Diving in Central Portugal
Although a small country, Portugal’s mainland is vastly different from the north to the south. The central region of Portugal (otherwise known as Centro) is a mountainous landscape covered in pine and chestnut tree forests. Historic villages dot these mountains, dating back almost 1000 years, where religious festivals and ancient rituals still thrive today. Enjoy touring hundreds of years old stone castles, most of which are now national monuments, sampling savory traditions foods, visiting thermal springs, and hiking the beautiful Serra da Estrela mountains. Numerous opportunities for adventure also exist along Centro Portugal’s coast. Watch big wave surfers from around the world flock to the famous wave at Nazaré, a spectacular sight to see, especially when this wave is pumping. The beautiful town of Peniche also has great wave formation, drawing surfers of all levels here throughout the year. Peniche is also the launching point for diving the Berlengas Islets. The Berlengas UNESCO Biosphere Reserve has some of the best diving in Portugal, where crystal clear waters are home to a wide variety of fish. The best diving in the Berlengas UNESCO Biosphere Reserve is in the summer months when sunfish, or mola mola, congregate here by the hundreds, a spectacular sight to see.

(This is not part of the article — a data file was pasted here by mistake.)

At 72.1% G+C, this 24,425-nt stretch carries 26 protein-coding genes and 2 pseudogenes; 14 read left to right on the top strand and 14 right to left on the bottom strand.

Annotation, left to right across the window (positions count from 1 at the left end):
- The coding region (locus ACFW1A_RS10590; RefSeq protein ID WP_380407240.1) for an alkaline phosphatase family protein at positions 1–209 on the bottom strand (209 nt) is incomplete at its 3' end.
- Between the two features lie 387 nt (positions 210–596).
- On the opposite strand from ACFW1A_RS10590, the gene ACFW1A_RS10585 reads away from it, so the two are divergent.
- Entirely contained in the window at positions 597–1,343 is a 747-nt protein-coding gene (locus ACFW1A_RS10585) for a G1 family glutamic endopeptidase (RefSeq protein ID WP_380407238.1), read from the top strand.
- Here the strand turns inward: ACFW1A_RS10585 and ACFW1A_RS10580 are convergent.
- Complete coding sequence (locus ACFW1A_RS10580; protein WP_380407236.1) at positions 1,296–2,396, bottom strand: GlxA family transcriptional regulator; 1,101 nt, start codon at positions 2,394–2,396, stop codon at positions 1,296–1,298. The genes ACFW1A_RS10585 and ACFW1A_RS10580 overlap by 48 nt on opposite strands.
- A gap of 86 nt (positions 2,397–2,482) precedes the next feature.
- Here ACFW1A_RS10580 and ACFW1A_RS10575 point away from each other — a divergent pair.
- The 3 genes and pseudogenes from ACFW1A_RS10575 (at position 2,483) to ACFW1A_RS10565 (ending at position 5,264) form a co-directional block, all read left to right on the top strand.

Dive Sites in Center Portugal
Featured places to go in Center Portugal
Aquatic Life in Center Portugal
The best diving in Centro Portugal is within the Berlengas UNESCO Biosphere Reserve on the Berlengas Islets. These waters offer excellent diving with good visibility throughout the year, but particularly during the summer. The incredible variety of marine life found here is why this area is a protected biosphere reserve. Divers will see chub mackerel, conger eels, sardines, octopus, hake, sea bass, sole, chub mackerel, horse mackerel, john dory, white seabream, cuttlefish, squid, spider crab, edible crab, and common stingrays. In June and July chances are high you will encounter ocean sunfish (mola mola), dolphins, and dwarf whales.